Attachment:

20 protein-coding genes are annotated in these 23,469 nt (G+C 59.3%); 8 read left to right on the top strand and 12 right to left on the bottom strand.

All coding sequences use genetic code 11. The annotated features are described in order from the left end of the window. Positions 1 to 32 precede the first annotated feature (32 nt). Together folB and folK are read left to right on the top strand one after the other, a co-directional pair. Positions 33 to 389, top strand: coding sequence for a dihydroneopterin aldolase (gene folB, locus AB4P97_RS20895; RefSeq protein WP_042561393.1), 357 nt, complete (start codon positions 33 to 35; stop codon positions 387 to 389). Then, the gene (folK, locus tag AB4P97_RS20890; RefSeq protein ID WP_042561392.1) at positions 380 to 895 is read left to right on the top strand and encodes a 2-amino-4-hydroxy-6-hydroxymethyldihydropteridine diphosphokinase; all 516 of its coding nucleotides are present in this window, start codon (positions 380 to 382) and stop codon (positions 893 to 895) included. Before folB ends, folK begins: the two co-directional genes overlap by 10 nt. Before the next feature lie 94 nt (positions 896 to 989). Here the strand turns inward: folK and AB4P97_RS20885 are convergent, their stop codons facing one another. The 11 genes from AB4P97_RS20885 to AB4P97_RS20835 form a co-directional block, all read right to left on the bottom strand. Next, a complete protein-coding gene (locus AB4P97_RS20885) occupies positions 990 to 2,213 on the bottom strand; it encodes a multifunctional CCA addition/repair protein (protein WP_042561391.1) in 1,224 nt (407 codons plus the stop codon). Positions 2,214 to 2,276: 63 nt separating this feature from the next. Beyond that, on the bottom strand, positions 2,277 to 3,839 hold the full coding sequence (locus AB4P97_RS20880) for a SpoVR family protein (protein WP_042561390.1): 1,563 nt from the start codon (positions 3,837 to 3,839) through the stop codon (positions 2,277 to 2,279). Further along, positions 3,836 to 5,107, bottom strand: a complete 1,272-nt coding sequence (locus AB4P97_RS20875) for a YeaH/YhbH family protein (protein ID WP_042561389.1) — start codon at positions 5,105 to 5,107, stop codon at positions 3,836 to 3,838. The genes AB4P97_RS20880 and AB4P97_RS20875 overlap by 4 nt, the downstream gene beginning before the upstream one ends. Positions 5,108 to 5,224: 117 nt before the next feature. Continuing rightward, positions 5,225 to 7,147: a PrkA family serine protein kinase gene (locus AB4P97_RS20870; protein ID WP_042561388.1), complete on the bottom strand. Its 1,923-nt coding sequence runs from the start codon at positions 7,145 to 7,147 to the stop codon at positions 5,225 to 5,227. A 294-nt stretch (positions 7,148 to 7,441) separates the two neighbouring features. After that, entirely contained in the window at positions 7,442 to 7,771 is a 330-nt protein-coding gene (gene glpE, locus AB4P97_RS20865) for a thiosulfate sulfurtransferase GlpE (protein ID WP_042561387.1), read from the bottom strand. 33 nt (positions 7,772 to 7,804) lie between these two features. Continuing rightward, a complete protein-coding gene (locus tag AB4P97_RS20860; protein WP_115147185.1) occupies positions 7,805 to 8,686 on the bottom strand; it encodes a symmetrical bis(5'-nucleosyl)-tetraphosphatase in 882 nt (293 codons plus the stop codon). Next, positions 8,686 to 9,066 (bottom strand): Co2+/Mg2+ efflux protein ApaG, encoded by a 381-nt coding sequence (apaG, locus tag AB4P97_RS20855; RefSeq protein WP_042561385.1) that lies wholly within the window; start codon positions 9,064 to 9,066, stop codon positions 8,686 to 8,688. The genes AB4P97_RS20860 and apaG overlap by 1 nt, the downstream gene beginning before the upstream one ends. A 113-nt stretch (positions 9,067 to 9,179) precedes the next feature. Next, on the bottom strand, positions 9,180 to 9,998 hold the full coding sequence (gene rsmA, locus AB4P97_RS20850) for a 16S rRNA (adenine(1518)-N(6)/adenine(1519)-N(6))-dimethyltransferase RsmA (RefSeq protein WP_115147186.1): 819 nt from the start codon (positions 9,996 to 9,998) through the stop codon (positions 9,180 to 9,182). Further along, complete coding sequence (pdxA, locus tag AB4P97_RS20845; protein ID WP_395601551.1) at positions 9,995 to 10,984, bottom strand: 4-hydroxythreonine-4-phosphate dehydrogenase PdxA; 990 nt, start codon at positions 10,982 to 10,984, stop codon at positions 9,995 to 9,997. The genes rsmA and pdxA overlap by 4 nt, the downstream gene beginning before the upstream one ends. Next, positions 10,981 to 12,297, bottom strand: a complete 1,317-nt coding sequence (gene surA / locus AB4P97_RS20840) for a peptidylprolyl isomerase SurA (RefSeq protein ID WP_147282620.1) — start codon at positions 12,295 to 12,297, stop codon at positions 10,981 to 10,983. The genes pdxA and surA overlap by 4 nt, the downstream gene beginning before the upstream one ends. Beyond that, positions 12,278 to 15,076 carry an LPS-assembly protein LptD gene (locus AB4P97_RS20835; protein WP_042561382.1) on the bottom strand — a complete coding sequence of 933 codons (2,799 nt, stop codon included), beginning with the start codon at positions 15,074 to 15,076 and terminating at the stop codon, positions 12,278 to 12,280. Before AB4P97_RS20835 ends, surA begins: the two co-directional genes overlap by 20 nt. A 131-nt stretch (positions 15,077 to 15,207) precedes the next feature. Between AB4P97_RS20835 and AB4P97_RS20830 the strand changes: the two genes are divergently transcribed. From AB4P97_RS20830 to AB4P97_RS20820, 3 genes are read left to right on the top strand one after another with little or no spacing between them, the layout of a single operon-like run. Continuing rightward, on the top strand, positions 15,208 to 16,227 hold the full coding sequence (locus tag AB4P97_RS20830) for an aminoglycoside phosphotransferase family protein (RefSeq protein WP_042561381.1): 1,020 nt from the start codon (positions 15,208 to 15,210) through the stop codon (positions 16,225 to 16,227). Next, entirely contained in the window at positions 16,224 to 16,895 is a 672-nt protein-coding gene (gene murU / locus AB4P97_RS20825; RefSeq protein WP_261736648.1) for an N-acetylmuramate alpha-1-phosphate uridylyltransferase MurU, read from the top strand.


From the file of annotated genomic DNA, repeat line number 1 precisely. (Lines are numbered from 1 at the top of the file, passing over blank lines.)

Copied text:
20 protein-coding genes are annotated in these 23,469 nt (G+C 59.3%); 8 read left to right on the top strand and 12 right to left on the bottom strand.